Saturday, May 30, 2015

Reader Question: Glock 43 vs 17

I tried your contact button but it did not work.

My question is: I have some spare cash laying around and I can pick up a Glock 17 that I have spare parts and mags for, or I can get a Glock 43.  I am wondering if there is a significant difference between the two.  I realize the size thing and the 17 versus 6 thing.  I handled a 43 today and it felt top heavy without a loaded mag, much more so than a 42.  I currently have a S&W 638 and model 10 with a 2 inch barrel, a Keltec P3AT, and a Ruger 101. So I have smaller "deep carry" guns.  I am thinking the money would be better spent on a 17 as my son has one so then I would be looking at a two is one situation, this is why I have the spare parts and mags for the 17.  I carry a 1911 so carrying the 17 would not be a problem.

That or I say piss on it all and buy the Savage A17 that I really don't need but want, or is there something else out there I should consider?

Maybe you can make this into a blog post, I am not expecting a direct answer.

Thanks
Jeff


Ryan here: I'll check out the contact button thing. Onto the question.

I suppose it depends a lot on what you want the gun for. Do you want a different CCW pistol (it doesn't sound like you do) or do you want to stash another Glock in case S hits the F?

In general I am really underwhelmed with single stack 9mm's. Tried it and the whole thing just didn't really work all that well. .j    b b l;lThey are (most would say) too big for pocket carry.They are really not that much smaller (.89-.95 width vs 1.2ish) than double stack semi auto's but hold a lot fewer bullets. Also since the butt is necessarily uniform throughout they are harder to conceal than a J frame even if the dimensions are comparable. When people, as they almost universally do get an extended mag so they have more grip these guns are as long as a compact (G19) sized pistol. Personally I carry the Ruger LCP in and around my little sleepy town and the Glock 19 when I venture further, carry a lot of cash, etc.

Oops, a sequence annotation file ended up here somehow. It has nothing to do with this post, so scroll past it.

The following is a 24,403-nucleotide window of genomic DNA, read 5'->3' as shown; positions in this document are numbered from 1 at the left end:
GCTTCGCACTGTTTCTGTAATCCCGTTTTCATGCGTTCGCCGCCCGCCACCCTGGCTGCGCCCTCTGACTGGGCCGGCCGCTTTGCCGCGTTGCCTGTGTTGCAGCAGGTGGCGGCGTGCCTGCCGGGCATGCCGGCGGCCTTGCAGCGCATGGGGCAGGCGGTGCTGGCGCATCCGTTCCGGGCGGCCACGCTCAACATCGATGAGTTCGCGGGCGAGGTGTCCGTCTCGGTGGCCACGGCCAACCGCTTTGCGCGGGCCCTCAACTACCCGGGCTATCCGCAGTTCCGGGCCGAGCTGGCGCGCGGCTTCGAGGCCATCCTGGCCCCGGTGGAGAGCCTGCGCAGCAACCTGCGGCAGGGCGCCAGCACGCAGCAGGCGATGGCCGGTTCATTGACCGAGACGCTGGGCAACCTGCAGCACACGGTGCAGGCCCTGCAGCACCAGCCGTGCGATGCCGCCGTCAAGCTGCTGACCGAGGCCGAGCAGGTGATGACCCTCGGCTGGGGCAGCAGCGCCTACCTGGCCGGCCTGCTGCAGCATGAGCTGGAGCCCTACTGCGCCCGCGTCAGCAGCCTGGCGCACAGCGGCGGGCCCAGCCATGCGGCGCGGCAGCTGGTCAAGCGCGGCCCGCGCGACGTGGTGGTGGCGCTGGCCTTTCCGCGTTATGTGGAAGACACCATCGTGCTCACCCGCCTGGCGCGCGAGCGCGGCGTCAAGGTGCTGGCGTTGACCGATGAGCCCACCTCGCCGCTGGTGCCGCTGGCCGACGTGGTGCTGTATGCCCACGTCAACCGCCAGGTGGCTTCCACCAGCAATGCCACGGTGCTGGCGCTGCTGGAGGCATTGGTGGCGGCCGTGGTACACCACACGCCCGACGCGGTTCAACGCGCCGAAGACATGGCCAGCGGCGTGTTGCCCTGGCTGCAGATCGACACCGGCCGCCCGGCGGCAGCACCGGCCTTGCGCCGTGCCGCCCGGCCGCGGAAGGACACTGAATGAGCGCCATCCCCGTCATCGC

As to the Glock 43 in general. For the sake of full disclosure I have little to no experience with this gun, can't remember if I've even fondled one or not. I think it is a bit expensive since there are so many competitive guns at lower prices (Kahr CW series, Ruger LC9, S&W Shield, etc). Still it has value because it should bring Glock reliability to a market with some questionable guns (Kel Tech, Diamondback, etc). With the concealed carry market booming and people loving Glock 9mm's I'm sure they will sell a bunch; this guy just isn't interested. I find that with a decent belt and pants bought 2 inches larger with a pistol in mind I can conceal a similarly sized double stack pistol as easily as a single stack. Until technology advances to the point where we are getting single stack 9mm's in the Walther PPK size range I don't see that opinion changing.

One of the biggest benefits about Glocks is that so many parts are inner changeable. For Glocks in 9mm and 40 S&W I believe the only size specific parts are barrel, slide, recoil spring and frame. This means my parts box for the G19 could probably fix a friends full sized .40 cal G22. Magazines are downwards compatible (a G26 can take 19 and 17 mags, a 19 can take 17 mags).